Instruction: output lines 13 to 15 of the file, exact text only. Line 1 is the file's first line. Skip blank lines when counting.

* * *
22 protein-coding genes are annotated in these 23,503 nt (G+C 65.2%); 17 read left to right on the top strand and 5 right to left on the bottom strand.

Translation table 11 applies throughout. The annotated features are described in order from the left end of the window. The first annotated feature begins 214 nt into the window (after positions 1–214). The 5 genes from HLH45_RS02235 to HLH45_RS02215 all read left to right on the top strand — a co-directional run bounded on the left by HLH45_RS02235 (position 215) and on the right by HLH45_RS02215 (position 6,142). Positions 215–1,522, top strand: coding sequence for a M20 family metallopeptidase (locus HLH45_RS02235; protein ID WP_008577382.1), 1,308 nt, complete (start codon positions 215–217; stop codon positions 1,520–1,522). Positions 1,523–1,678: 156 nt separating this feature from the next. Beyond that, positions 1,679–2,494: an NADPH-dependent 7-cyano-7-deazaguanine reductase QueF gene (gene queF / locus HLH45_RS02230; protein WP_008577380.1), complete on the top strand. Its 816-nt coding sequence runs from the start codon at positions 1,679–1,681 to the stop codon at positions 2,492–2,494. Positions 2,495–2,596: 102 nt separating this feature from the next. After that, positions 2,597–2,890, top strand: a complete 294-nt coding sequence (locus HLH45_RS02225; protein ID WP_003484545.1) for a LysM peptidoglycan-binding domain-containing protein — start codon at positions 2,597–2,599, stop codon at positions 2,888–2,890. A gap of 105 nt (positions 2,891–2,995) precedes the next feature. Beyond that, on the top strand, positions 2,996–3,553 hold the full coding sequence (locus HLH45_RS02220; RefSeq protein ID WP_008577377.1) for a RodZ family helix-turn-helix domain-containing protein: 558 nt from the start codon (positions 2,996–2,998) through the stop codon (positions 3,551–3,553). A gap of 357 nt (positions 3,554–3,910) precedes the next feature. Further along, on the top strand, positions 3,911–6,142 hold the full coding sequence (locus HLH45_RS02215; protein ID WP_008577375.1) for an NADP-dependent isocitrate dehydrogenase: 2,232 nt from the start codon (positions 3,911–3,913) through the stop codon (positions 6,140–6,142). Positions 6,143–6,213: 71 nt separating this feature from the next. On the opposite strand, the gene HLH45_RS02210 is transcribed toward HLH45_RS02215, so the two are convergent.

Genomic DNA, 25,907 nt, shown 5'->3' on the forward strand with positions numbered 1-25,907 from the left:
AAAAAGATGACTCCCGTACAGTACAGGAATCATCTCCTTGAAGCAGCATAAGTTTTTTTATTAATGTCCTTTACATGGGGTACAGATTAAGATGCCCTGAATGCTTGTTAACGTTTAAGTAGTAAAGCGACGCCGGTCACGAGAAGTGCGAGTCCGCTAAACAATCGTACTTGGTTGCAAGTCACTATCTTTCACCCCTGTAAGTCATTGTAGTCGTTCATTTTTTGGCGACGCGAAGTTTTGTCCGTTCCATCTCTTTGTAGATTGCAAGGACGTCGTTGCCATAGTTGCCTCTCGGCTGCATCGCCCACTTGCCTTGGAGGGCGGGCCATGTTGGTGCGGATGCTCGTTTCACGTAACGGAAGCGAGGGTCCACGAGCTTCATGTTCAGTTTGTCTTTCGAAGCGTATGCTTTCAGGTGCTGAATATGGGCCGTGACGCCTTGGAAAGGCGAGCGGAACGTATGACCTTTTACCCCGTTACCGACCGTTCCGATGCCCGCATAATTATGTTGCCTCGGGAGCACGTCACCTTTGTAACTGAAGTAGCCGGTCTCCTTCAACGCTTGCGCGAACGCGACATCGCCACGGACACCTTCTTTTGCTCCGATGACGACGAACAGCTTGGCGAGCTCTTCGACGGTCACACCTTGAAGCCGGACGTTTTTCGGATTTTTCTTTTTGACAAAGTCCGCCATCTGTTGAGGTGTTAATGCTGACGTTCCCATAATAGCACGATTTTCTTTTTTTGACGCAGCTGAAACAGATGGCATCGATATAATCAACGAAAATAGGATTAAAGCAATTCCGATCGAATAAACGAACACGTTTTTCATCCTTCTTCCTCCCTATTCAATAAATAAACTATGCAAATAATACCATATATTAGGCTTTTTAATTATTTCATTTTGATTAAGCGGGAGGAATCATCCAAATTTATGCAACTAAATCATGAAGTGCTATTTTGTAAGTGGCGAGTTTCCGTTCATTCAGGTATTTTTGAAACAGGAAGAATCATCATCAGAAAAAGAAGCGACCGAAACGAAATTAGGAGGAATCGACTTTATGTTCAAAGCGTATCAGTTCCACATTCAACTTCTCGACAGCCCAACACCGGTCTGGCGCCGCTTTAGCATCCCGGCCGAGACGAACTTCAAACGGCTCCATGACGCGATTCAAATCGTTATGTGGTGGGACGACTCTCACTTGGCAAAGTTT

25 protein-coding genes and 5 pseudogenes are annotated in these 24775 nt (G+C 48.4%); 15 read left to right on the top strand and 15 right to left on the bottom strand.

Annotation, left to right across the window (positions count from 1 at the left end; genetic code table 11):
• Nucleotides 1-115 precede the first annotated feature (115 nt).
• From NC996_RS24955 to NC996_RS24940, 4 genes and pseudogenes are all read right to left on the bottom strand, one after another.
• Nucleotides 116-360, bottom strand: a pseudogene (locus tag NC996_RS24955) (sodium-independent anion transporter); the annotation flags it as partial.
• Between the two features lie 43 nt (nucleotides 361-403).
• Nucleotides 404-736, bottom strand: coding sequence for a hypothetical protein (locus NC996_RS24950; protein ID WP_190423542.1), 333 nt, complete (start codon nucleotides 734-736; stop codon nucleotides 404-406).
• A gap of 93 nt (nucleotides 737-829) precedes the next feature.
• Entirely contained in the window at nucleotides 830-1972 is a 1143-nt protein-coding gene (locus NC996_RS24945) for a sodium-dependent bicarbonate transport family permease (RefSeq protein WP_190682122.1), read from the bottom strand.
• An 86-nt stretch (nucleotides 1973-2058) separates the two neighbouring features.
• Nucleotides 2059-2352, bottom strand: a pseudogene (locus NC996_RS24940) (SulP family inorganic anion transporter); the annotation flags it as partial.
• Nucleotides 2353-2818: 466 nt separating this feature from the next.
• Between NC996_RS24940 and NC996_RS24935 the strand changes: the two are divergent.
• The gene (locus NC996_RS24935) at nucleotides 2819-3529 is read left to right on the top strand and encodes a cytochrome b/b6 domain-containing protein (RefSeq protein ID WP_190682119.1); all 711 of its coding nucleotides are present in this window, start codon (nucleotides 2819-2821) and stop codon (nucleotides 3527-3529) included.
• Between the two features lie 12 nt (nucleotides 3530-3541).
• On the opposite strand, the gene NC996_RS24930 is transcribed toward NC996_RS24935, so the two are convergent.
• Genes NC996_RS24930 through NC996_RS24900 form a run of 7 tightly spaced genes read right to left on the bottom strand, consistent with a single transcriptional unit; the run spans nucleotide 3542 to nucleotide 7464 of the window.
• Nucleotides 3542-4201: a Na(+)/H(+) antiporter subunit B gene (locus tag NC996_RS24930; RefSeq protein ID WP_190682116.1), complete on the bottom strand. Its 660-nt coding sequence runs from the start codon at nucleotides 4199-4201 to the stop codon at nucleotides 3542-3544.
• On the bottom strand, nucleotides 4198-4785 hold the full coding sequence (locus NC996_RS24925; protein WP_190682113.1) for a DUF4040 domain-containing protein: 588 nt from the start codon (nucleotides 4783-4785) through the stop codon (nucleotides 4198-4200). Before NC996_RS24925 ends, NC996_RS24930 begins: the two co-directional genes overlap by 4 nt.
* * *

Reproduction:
• Entirely contained in the window at nucleotides 830-1972 is a 1143-nt protein-coding gene (locus NC996_RS24945) for a sodium-dependent bicarbonate transport family permease (RefSeq protein WP_190682122.1), read from the bottom strand.
• An 86-nt stretch (nucleotides 1973-2058) separates the two neighbouring features.
• Nucleotides 2059-2352, bottom strand: a pseudogene (locus NC996_RS24940) (SulP family inorganic anion transporter); the annotation flags it as partial.